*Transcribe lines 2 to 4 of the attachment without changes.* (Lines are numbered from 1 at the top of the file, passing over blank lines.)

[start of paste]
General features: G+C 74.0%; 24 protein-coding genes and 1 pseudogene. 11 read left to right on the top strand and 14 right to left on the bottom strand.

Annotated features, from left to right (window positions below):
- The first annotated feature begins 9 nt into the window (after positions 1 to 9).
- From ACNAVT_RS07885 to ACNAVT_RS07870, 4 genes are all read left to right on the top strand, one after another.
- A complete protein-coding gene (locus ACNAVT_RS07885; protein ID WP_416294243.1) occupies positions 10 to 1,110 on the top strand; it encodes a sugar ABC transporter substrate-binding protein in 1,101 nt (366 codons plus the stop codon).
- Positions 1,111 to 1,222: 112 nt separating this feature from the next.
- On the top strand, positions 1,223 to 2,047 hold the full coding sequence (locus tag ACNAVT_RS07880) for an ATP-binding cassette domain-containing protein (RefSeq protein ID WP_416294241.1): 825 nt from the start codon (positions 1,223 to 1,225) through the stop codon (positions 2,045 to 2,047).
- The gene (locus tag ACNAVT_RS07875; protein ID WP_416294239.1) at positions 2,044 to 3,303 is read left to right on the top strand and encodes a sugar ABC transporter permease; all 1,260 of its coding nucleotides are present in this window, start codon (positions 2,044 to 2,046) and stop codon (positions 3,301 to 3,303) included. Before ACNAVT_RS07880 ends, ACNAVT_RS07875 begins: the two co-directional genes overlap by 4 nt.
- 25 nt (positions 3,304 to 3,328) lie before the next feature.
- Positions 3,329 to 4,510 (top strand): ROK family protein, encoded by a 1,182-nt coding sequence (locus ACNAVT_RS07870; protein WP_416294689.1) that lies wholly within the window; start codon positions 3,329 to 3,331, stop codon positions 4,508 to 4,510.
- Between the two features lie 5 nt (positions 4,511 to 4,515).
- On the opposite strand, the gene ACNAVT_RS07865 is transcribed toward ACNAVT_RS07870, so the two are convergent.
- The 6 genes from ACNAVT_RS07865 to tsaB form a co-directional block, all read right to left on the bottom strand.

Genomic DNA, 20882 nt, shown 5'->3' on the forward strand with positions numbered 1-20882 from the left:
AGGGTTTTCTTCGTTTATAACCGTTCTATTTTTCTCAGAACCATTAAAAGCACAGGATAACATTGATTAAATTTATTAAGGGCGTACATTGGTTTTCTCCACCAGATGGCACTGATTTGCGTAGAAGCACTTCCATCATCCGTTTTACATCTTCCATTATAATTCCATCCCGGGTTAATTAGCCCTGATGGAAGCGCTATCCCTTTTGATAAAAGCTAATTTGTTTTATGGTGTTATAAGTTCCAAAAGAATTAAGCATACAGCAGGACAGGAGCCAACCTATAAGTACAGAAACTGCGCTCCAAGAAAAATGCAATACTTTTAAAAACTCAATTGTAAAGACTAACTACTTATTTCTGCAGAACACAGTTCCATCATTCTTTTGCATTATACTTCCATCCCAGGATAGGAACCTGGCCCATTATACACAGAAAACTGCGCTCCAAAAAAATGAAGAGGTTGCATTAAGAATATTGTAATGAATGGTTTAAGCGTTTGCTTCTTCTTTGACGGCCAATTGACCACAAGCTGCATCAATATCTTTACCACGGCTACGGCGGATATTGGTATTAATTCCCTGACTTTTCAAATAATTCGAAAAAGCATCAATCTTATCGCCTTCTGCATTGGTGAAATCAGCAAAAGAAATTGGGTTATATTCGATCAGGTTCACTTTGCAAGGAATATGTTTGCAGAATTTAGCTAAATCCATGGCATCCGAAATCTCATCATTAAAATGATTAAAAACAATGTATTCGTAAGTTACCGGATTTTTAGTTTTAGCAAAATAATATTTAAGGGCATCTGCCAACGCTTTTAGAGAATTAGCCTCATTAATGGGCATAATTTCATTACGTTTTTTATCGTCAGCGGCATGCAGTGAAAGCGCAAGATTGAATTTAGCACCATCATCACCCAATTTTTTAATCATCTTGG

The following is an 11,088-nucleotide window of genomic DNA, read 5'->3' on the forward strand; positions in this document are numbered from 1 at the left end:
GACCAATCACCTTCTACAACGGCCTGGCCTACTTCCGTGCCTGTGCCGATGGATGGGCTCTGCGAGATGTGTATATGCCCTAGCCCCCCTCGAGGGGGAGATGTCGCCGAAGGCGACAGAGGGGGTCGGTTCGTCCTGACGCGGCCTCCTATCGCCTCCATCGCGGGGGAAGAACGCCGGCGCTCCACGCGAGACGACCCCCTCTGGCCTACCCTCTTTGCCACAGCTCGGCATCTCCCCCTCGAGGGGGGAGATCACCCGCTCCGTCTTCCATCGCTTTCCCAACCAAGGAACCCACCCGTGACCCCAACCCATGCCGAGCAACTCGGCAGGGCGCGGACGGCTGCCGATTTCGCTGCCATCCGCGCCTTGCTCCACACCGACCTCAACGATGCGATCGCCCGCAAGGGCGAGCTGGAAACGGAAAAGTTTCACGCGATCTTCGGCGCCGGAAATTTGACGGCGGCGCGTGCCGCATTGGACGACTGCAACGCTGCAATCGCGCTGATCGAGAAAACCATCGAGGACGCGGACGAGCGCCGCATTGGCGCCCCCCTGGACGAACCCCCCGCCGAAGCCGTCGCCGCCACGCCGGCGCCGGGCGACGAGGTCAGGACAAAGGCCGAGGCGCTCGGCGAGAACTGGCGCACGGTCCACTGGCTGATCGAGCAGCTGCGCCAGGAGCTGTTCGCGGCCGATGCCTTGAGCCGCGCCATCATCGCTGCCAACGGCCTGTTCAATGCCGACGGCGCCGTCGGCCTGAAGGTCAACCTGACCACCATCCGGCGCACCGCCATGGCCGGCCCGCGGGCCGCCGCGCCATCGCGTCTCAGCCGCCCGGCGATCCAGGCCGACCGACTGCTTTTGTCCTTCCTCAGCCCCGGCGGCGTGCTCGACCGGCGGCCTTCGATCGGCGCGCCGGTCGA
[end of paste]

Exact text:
Annotated features, from left to right (window positions below):
- The first annotated feature begins 9 nt into the window (after positions 1 to 9).
- From ACNAVT_RS07885 to ACNAVT_RS07870, 4 genes are all read left to right on the top strand, one after another.